WINTER: I had to get past the initial shock of working with him. I mean, it wouldn’t be an exaggeration to say that this man was the reason I was motivated to get into the business in the first place. I saw Taxi Driver in 1977, and the idea of working with him was a dream come true. That’s not to say I wasn’t terrified going in. The particular fear of working with one of your heroes is that he won’t turn out to be the guy you’d always hoped he would be. But he wound up being precisely that. From our first meeting, we just hit it off. We have a lot of similar tastes, similar senses of humor, a lot of the same interests. He’s really warm and collaborative and made it easy for me.
DEADLINE: Were there any uncomfortable moments?
WINTER: Only initially during the feeling-out process, I’d say. The first scene we shot on the first day — when Marty was directing — and I approach the first AD and tell him, ‘I’ve got a note for Marty about this.’ And he says, ‘No one’s ever given him a note before.’ And I say, ‘Well, it’s kind of important.’ He tells me, ‘Well, there he is right over there. Good luck.’ I take the longest 15-foot walk of my life. And Marty told me that if I caught anything else like that to let him know. To say I was greatly relieved would be a vast understatement.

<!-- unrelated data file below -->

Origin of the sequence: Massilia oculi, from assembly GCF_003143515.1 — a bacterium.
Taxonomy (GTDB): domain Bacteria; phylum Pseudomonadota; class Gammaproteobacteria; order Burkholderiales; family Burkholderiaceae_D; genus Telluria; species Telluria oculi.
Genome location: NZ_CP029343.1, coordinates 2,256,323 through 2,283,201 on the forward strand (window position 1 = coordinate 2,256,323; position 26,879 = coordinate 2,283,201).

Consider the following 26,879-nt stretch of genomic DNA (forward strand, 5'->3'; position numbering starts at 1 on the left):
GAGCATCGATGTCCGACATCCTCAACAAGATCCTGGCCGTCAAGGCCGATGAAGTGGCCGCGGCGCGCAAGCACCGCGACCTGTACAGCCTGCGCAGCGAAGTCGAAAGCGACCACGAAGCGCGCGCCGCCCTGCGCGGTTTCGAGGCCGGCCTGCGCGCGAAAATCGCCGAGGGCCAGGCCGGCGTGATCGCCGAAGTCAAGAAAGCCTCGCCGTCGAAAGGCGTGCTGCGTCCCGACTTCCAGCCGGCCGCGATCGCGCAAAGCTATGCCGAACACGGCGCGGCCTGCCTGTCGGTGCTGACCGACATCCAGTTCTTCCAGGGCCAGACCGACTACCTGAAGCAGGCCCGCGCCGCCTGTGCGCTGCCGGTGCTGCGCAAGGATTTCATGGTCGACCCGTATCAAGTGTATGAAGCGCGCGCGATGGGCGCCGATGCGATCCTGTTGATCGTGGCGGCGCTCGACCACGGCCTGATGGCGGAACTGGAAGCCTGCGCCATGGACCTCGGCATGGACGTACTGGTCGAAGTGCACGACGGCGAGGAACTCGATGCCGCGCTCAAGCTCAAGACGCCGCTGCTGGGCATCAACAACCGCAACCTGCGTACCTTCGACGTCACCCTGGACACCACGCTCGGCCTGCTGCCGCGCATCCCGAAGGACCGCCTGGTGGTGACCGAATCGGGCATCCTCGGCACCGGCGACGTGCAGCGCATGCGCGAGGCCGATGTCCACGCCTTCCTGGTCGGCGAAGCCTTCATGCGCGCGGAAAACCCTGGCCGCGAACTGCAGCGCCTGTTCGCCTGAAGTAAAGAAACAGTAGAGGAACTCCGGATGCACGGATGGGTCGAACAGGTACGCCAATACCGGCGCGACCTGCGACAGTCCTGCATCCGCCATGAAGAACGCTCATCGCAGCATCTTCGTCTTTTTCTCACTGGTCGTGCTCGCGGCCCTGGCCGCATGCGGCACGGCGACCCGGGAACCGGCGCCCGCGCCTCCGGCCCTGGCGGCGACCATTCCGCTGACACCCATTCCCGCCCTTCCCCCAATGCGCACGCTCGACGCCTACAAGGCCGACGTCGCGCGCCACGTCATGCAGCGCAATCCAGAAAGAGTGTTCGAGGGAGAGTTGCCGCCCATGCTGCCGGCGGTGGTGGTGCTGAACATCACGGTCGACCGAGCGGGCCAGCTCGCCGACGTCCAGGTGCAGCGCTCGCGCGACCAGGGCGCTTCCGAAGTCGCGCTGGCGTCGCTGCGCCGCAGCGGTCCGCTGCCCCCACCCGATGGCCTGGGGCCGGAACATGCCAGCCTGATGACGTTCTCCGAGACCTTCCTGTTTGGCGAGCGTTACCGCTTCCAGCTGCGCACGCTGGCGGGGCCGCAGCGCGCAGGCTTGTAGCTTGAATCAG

DEADLINE: What has been Scorsese’s participation on Boardwalk?
WINTER: He’s not a ceremonial executive producer. He reads every script and comes to read-throughs whenever he can. I’ll tell you just how hands-on he is: I’ll have a message telling me, ‘Marty is calling about Page 8.’ And I’ll be like, Page 8? Page 8? It’ll turn out to be something small, but meanwhile I’ll be having a heart attack. It’s like, ‘I just got called into the principal’s office!’ He also weighs in on our casting choices
after we send him the list of our top ones. He watches the dailies. He watches cuts of the show. He’s so engaged it’s really terrific — I’ve got the greatest living American director giving me guidance as I’m doing the show. Marty has this amazing capacity to keep all of our story changes straight in his head, even while he’s in the middle of editing a giant feature. Unfortunately, Marty wasn’t able to direct anything for us this next season due to his feature schedule. But his involvement with the show remains the same.
DEADLINE: It had to take some of the pressure off when Boardwalk was renewed for a second season 48 hours after the pilot premiered last September.